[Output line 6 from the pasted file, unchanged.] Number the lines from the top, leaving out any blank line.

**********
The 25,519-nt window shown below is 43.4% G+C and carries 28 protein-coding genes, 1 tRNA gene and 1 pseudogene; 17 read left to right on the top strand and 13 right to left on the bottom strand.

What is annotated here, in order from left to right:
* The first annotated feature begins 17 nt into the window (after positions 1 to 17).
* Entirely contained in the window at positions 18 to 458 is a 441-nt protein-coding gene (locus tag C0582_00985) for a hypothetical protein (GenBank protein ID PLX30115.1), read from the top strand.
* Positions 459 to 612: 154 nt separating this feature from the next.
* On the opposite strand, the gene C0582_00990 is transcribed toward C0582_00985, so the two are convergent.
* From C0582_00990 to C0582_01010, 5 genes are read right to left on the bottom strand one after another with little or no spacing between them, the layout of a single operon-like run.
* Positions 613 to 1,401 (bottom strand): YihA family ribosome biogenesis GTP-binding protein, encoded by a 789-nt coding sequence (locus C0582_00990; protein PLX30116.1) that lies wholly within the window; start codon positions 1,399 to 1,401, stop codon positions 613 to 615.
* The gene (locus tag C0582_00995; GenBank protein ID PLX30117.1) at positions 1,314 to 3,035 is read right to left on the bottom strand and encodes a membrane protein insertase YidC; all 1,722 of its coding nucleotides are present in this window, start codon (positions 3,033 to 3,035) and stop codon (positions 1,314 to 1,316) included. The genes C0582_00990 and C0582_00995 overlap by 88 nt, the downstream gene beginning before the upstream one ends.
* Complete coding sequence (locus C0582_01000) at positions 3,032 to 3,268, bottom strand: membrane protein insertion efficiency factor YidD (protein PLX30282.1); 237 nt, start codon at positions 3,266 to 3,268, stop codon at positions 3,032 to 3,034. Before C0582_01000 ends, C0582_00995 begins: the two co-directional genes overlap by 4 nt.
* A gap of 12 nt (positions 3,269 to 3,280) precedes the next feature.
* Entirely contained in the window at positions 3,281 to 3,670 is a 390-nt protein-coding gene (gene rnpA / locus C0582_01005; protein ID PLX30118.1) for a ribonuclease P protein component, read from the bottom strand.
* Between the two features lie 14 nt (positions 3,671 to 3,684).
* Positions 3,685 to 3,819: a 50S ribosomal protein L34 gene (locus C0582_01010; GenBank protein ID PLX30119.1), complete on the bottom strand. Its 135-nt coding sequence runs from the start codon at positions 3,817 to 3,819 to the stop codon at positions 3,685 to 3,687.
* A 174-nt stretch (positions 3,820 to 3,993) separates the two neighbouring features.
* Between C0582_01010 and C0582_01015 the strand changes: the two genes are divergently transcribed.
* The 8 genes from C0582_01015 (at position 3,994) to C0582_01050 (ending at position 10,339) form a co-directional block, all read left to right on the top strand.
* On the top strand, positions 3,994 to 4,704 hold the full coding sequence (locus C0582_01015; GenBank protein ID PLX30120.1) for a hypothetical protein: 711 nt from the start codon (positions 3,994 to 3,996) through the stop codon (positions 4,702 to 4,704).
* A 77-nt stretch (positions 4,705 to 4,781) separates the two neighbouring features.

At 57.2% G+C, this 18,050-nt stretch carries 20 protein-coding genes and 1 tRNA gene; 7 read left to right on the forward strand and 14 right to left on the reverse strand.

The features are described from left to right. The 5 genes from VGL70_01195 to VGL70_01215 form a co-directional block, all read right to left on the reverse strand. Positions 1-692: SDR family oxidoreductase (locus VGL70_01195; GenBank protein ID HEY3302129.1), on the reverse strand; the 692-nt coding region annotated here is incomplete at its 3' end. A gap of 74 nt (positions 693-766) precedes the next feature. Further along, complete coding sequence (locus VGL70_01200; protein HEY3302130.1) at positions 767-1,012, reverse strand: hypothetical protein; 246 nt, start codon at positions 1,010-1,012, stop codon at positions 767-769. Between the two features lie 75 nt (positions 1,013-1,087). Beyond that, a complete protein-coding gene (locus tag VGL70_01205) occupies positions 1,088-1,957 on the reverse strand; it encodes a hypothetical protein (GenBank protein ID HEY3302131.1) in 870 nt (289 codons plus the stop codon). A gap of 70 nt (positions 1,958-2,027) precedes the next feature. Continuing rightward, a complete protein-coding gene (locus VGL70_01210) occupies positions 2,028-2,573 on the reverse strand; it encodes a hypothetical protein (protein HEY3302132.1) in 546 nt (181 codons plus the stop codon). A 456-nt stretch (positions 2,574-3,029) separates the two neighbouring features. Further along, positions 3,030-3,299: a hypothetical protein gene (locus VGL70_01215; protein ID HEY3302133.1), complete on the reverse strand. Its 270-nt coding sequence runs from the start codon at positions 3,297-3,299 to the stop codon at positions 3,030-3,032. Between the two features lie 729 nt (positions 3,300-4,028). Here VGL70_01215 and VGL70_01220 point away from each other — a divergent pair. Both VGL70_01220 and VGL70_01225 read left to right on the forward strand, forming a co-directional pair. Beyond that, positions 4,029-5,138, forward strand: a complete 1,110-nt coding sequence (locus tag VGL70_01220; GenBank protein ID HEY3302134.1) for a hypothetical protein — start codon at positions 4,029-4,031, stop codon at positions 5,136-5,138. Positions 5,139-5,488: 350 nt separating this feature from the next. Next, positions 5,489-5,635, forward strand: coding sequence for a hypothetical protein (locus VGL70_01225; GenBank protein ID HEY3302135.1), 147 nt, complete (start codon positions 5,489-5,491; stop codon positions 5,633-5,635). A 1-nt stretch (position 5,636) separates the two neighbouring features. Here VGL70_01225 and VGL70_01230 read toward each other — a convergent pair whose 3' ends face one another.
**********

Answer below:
* On the opposite strand, the gene C0582_00990 is transcribed toward C0582_00985, so the two are convergent.